Carving a Wellness Path
Susana Crispin on becoming a health and wellness coach
All the changes to life’s daily routine in recent months have been a challenge, to say the least. While some may take those changes in stride and adapt easily to an ever-changing model, many need some guidance about how to best handle added stress, pressure, and uncertainty.
SUSANA CRISPIN knows, all too well, about how sudden news or changes can affect people, so she founded My Way Wellness to help.
“A few years back, I received the news that my HgA1c level was basically at the pre-diabetes stage,” Crispin says. “For some people, that may not mean much, but I come from a family riddled with Type 2 diabetes and heart disease, and I thought I was too young to have this. When I asked what I should do so I didn’t develop full-blown diabetes, the nurse plainly said, ‘just lay off the carbs.’ Then, there were no other recommendations for monitoring by my physician or follow-ups scheduled.”
“I had to take matters into my own hands. I did some research on prediabetes, read about four different books on behavior change and building healthy habits, joined a group class, and set myself on the path to reverse this condition,” she adds.
In addition to her own health news, her father passed away from cancer and she started seeing a gap between patient and clinician relationships that she felt she could do something about.
“If only there could be someone to bridge that gap, who could give some guidance, support, accountability, frequent follow-ups, and empower patients to find their own motivation to make the necessary changes,” Crispin says. “Lo and behold, I found an article about health and wellness coaching on the Mayo Clinic website. That is how I got started thinking about transitioning from a life coach to a health coach and starting my own business in this very new field.”
Crispin did some additional post-baccalaureate training at the Mayo Clinic Wellness Coach Training program and received her certification a year later.
Susana wanted her services to be attainable for everyone. The gap widens in underserved communities, and many health coaches are expensive.
“I thought about those who need this the most and how there are clear health disparities within our minority communities,” Crispin says. “That’s when I decided to make it official and open My Way Wellness and offer services that would be affordable to those who are underserved.”
One way of cutting costs herself and her clients was to not have a traditional brick-and-mortar office that people would have to visit in person. Crispin went digital before the COVID-19 era, offering sessions via video conference and telephone.
“It has worked for me and my clients ever since. This method also opened up the doors to have clients across the country and even some internationally,” she says. “When my clients are on vacation and facing a challenge, they have me essentially in their pocket and can send me a message and receive a response in real-time.”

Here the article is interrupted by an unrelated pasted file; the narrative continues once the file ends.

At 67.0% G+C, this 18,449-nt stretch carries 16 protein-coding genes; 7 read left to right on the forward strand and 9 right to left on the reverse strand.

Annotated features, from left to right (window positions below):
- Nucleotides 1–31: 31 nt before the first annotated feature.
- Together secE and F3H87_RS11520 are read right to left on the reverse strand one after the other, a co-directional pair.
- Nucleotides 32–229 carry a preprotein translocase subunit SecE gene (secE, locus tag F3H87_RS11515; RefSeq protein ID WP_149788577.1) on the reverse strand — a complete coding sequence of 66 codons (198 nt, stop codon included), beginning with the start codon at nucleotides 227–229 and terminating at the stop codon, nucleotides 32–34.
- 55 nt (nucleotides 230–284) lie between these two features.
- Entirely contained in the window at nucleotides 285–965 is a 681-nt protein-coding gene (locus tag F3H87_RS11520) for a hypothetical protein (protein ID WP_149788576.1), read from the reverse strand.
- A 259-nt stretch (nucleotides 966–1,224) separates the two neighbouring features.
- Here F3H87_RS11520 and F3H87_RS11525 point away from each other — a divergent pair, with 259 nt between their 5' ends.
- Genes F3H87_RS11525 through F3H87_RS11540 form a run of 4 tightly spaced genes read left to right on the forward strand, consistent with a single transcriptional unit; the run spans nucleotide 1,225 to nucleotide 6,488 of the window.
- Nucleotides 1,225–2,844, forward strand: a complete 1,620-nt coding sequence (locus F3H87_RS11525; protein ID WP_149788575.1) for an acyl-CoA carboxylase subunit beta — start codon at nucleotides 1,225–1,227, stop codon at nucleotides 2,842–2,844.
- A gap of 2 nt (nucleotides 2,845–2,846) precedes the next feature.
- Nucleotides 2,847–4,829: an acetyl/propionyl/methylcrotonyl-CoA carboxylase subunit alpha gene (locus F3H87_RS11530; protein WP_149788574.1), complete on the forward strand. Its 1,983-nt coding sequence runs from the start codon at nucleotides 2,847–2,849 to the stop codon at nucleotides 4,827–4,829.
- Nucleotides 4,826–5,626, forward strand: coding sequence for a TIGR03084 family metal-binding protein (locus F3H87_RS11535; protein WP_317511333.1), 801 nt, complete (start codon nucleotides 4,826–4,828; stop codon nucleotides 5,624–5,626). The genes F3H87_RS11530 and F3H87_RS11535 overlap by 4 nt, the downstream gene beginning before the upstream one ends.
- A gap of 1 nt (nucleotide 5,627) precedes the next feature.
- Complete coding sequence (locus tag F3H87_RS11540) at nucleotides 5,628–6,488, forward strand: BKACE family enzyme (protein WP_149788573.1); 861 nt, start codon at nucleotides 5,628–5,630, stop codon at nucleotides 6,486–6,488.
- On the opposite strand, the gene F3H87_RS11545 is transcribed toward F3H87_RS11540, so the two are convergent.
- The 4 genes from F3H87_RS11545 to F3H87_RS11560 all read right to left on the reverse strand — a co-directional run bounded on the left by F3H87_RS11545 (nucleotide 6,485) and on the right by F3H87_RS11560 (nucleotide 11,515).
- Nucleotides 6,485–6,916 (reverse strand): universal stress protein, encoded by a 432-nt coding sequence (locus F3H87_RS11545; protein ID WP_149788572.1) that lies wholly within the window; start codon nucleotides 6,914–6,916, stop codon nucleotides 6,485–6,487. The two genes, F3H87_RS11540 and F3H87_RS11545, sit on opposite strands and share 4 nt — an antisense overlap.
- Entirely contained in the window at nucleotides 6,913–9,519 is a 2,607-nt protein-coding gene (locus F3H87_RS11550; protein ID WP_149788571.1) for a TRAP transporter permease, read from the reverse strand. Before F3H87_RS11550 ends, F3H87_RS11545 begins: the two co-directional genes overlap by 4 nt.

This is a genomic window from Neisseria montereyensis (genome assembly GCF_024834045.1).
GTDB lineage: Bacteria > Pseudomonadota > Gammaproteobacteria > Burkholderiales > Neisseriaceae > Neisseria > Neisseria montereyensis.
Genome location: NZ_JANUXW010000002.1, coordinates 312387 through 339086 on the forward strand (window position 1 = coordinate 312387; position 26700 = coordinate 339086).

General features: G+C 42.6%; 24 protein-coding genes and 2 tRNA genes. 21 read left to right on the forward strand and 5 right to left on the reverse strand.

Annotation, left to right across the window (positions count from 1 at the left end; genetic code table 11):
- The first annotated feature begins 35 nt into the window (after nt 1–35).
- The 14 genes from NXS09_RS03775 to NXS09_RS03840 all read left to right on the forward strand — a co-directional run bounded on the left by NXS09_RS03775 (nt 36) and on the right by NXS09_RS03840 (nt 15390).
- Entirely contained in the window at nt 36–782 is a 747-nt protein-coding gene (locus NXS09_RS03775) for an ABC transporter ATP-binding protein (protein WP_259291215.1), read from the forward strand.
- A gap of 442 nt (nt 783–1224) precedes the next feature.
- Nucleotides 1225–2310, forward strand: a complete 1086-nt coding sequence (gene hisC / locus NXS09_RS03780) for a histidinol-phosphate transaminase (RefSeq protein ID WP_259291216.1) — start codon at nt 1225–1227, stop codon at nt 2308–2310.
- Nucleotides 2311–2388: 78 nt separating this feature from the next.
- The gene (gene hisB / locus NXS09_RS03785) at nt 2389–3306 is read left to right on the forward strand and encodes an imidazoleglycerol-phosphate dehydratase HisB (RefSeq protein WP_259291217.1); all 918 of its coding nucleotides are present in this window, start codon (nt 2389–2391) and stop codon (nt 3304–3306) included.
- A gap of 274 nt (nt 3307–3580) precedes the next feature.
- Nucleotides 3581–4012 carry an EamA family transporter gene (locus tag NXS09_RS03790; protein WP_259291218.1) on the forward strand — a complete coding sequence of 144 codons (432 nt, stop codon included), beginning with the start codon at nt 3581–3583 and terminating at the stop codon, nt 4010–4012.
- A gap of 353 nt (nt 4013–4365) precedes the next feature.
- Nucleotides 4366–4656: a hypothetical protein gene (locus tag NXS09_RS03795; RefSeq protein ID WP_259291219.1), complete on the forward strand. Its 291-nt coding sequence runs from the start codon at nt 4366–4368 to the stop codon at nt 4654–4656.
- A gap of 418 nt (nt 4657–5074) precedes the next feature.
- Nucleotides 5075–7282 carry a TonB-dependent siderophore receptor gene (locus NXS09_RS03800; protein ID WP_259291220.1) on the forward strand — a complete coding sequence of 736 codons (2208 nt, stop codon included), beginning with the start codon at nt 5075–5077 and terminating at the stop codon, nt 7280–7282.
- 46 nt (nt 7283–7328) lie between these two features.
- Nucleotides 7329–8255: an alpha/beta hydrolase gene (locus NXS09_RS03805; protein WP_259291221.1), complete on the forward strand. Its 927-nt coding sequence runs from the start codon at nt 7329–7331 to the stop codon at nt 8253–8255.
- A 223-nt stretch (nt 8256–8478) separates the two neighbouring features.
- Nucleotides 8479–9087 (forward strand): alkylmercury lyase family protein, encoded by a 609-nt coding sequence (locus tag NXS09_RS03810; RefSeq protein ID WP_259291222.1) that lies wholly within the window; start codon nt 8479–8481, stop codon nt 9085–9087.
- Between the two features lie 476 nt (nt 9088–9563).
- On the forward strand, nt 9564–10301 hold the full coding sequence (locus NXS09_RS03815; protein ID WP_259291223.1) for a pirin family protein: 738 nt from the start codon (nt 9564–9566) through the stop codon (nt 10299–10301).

To better understand what services a health and wellness coach offers, it is important to know exactly what a health and wellness coach is.
“Health and wellness coaches are professionals who help individuals make behavioral changes to achieve wellness or health-related goals,” says Crispin. “Those goals are generated by the individual or, sometimes, their physician. We help our clients create an ultimate vision of themselves based on what is meaningful and important to them as individuals. Then we help them break down that vision into short term goals, which in turn are broken down further into actionable steps that they can take on a weekly basis to get there.”
One of the biggest hurdles for most is admitting help is needed, this is where health coaches come in, she says.
“Health coaches offer a safe space with no judgment where they partner with their clients to create a plan that can align well with their particular circumstances and lifestyle,” Crispin says. “Another important aspect of health and wellness coaching is that we help our clients put systems in place for when things get difficult or face challenges.”
What makes coaching s effective, Crispin says, is that it helps individuals plan for when things don’t go according to plan, they help find ways to build healthy habits that will be sustainable over the long-term.
“Coaches also use a holistic approach to wellness,” she says. “That is why we help individuals build habits that have to do with eating healthy, having more physical activity, managing stress, increasing mindfulness, improving sleep, cultivating healthy relationships/social connection, and avoiding harmful substances.”
This year Crispin will be converting some of the in-person group coaching programs to virtual ones including “Diabetes Undone” and “The Full Plate Diet” programs. She also works with small businesses that want to give individual coaching or group coaching programs to their employees as a benefit.
To view more of photographer Michael Cline Spencer’s work, go to michaelclinephoto.com.
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